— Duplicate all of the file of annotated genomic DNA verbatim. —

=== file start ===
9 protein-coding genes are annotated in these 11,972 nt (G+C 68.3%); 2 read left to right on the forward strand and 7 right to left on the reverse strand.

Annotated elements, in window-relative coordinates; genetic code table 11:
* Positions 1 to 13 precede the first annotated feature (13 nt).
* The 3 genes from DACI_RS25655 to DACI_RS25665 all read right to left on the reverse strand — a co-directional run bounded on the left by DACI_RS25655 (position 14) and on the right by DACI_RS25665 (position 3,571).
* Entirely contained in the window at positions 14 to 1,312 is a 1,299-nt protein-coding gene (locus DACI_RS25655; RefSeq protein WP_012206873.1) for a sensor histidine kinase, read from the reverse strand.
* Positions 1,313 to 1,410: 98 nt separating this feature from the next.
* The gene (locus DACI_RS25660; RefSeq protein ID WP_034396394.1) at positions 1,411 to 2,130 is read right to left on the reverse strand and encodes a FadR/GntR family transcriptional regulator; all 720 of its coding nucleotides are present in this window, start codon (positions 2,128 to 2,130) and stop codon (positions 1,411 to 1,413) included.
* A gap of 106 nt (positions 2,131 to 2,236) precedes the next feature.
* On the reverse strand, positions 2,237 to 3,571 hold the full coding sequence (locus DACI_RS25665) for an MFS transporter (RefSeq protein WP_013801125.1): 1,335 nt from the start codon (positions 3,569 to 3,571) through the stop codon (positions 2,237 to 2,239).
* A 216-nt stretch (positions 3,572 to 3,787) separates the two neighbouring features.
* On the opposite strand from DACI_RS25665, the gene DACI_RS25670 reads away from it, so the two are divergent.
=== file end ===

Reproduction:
9 protein-coding genes are annotated in these 11,972 nt (G+C 68.3%); 2 read left to right on the forward strand and 7 right to left on the reverse strand.

Annotated elements, in window-relative coordinates; genetic code table 11:
* Positions 1 to 13 precede the first annotated feature (13 nt).
* The 3 genes from DACI_RS25655 to DACI_RS25665 all read right to left on the reverse strand — a co-directional run bounded on the left by DACI_RS25655 (position 14) and on the right by DACI_RS25665 (position 3,571).
* Entirely contained in the window at positions 14 to 1,312 is a 1,299-nt protein-coding gene (locus DACI_RS25655; RefSeq protein WP_012206873.1) for a sensor histidine kinase, read from the reverse strand.
* Positions 1,313 to 1,410: 98 nt separating this feature from the next.
* The gene (locus DACI_RS25660; RefSeq protein ID WP_034396394.1) at positions 1,411 to 2,130 is read right to left on the reverse strand and encodes a FadR/GntR family transcriptional regulator; all 720 of its coding nucleotides are present in this window, start codon (positions 2,128 to 2,130) and stop codon (positions 1,411 to 1,413) included.
* A gap of 106 nt (positions 2,131 to 2,236) precedes the next feature.
* On the reverse strand, positions 2,237 to 3,571 hold the full coding sequence (locus DACI_RS25665) for an MFS transporter (RefSeq protein WP_013801125.1): 1,335 nt from the start codon (positions 3,569 to 3,571) through the stop codon (positions 2,237 to 2,239).
* A 216-nt stretch (positions 3,572 to 3,787) separates the two neighbouring features.
* On the opposite strand from DACI_RS25665, the gene DACI_RS25670 reads away from it, so the two are divergent.